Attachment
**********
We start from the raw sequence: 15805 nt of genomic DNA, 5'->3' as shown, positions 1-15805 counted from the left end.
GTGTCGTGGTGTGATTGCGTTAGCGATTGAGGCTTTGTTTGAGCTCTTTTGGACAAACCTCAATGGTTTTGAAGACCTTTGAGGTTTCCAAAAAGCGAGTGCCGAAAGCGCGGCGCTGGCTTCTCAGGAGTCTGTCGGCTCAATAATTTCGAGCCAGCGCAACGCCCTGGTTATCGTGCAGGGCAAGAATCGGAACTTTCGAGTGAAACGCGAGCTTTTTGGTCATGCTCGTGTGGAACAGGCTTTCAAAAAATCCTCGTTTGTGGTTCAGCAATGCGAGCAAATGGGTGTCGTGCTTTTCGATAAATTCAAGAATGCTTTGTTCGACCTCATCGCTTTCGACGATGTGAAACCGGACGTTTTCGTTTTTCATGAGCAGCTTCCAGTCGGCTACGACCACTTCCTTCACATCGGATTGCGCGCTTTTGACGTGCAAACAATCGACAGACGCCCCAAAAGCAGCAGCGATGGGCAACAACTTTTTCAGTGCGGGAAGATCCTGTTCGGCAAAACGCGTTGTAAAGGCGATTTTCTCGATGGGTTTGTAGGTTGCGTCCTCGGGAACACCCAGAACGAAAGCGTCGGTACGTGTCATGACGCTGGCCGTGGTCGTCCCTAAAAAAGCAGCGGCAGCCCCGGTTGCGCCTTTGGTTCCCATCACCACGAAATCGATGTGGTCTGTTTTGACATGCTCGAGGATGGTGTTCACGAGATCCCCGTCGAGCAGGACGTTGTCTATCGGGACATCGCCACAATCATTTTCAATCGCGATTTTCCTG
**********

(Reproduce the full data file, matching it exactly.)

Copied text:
We start from the raw sequence: 15805 nt of genomic DNA, 5'->3' as shown, positions 1-15805 counted from the left end.
GTGTCGTGGTGTGATTGCGTTAGCGATTGAGGCTTTGTTTGAGCTCTTTTGGACAAACCTCAATGGTTTTGAAGACCTTTGAGGTTTCCAAAAAGCGAGTGCCGAAAGCGCGGCGCTGGCTTCTCAGGAGTCTGTCGGCTCAATAATTTCGAGCCAGCGCAACGCCCTGGTTATCGTGCAGGGCAAGAATCGGAACTTTCGAGTGAAACGCGAGCTTTTTGGTCATGCTCGTGTGGAACAGGCTTTCAAAAAATCCTCGTTTGTGGTTCAGCAATGCGAGCAAATGGGTGTCGTGCTTTTCGATAAATTCAAGAATGCTTTGTTCGACCTCATCGCTTTCGACGATGTGAAACCGGACGTTTTCGTTTTTCATGAGCAGCTTCCAGTCGGCTACGACCACTTCCTTCACATCGGATTGCGCGCTTTTGACGTGCAAACAATCGACAGACGCCCCAAAAGCAGCAGCGATGGGCAACAACTTTTTCAGTGCGGGAAGATCCTGTTCGGCAAAACGCGTTGTAAAGGCGATTTTCTCGATGGGTTTGTAGGTTGCGTCCTCGGGAACACCCAGAACGAAAGCGTCGGTACGTGTCATGACGCTGGCCGTGGTCGTCCCTAAAAAAGCAGCGGCAGCCCCGGTTGCGCCTTTGGTTCCCATCACCACGAAATCGATGTGGTCTGTTTTGACATGCTCGAGGATGGTGTTCACGAGATCCCCGTCGAGCAGGACGTTGTCTATCGGGACATCGCCACAATCATTTTCAATCGCGATTTTCCTG